Book Review: The Necessary Revolution
Book review: the necessary revolution
In her latest book “Expulsions: Brutality and Complexity in the Global Economy”, Saskia Sassen presents a serious critique of economic restructuring.
The inclusion of all sectors of the global society is one of the key concepts of the post-2015 process. The range of extensive consultations taking place is evidence that governments around the world seem to be investing effort into fulfilling the “to leave no one behind” slogan. In her latest book, sociologist Saskia Sassen argues that we are in need of new policies for achieving this goal.
“More and more people are dropped from the global economy and remain unseen, unheard."
While a lot of the talk about the future references the concept of “inclusion”, Sassen takes the opposite perspective and describes a phenomenon she calls “expulsions”. More and more people are dropped from the global economy and remain unseen, unheard. This process is not just happening in poor countries from the South, but also at the heart of the world’s economic centres. In addition to expulsions of people, the environment – land and water – is ruined and expelled from any productive use as well.
A lot of these expulsions happen locally and the circumstances differ according to the respective situation. Nevertheless, Sassen identifies mutual underlying tendencies in all of them. In distinct chapters she analyses four key tendencies. Her first conclusion is that a shift from Keynesianism to Neoliberalism has been underway since the 1980s. New economic growth is no longer based on incorporating more and more people into the economy; instead the new tendency is to oust a great number of people – from economic life as well as from society. She supports this conclusion by focusing on phenomena like refugees and prisoners - sectors of society that have disappeared from the formal economy.
“The opening of land markets all around the world has ruined small-holder economies, leading to poverty and insufficient food supplies."
The next phenomenon Sassen discusses is the global land market. The opening of land markets all around the world has ruined small-holder economies, leading to poverty and insufficient food supplies. Sassen empirically describes the process of violent land grabbing and criticizes weak national governments for not standing up to global economic interests.
In a separate chapter on finance, Sassen lays out how the way finance defines prosperity does not automatically lead to solid economic outcomes for those who participate in the real economy. Focusing on the housing market, she explains how the underlying value of an asset (a house) is decoupled from the value of the interest payments. Adding to financial value does not then result in more houses or more people being able to live in a house. But Sassen also gives examples of the productive potential that finance can have, such as when it is invested in material economies like infrastructure or manufacturing. According to Sassen, in the case of China, finance has lifted countless people out of poverty.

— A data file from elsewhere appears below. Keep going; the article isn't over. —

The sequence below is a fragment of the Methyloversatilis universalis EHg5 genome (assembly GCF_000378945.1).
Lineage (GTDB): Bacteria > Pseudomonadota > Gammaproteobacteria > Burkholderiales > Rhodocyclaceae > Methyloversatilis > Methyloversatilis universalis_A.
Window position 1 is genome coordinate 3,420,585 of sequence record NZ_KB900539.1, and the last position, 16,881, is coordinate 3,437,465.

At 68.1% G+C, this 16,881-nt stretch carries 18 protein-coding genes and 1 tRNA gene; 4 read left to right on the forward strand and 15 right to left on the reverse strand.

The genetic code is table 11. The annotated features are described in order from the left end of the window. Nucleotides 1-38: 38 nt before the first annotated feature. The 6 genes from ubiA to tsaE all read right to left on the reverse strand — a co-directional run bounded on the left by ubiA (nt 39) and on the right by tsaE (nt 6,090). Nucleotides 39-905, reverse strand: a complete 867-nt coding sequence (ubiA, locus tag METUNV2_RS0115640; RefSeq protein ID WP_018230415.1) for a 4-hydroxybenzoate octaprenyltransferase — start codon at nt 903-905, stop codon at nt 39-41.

The last expulsion Sassen analyses is the expulsion of land and water. Economies have always damaged the biosphere, but in the past land and water have been able to recover in many cases. Nowadays increasing stretches of dead land and water are appearing that will never recover. Sassen offers a variety of examples from India and Russia to the United States where companies have done great damage to local biosystems. Newer technologies will not stop this trend, as they are often just a different approach, as is the case with fracking.
“Water and land grabbing looks different in the North, but it is happening there as well."
Expulsions is a strong critique of the development of global economic structures. Not every aspect of her argument is new – the consequences of the fall of Keynesianism have been debated for quite a while now – but Sassen draws new connections between distinct phenomena. As a renowned sociologist, she uses extensive empirical evidence to support her arguments. Interestingly, a lot of her case studies are from industrialised countries. Water and land grabbing looks different in the North, but it is happening there as well. While she sees a rise in complexity in global production, this complexity often leads to open, simple brutality. This is one of the key arguments Sassen delivers. In order to prevent this simple brutality we need to understand the complex processes that lead to conflicts and poverty first. This book is one attempt to shed some light on the intricacies of global economic restructuring.
Despite her bleak outlook, Sassen sees signs of hope as she writes: “The triple crisis we confront should become an opportunity to reorient our enormous capacities to make capital and produce what is urgently needed in both the Global South and the Global North.” The Post-2015 Agenda might be a chance to discuss new concepts and solutions. Find out more about Sassen's views in our DDD Interview.
Photo: Emmanuel Huybrechts (cc licence flickr)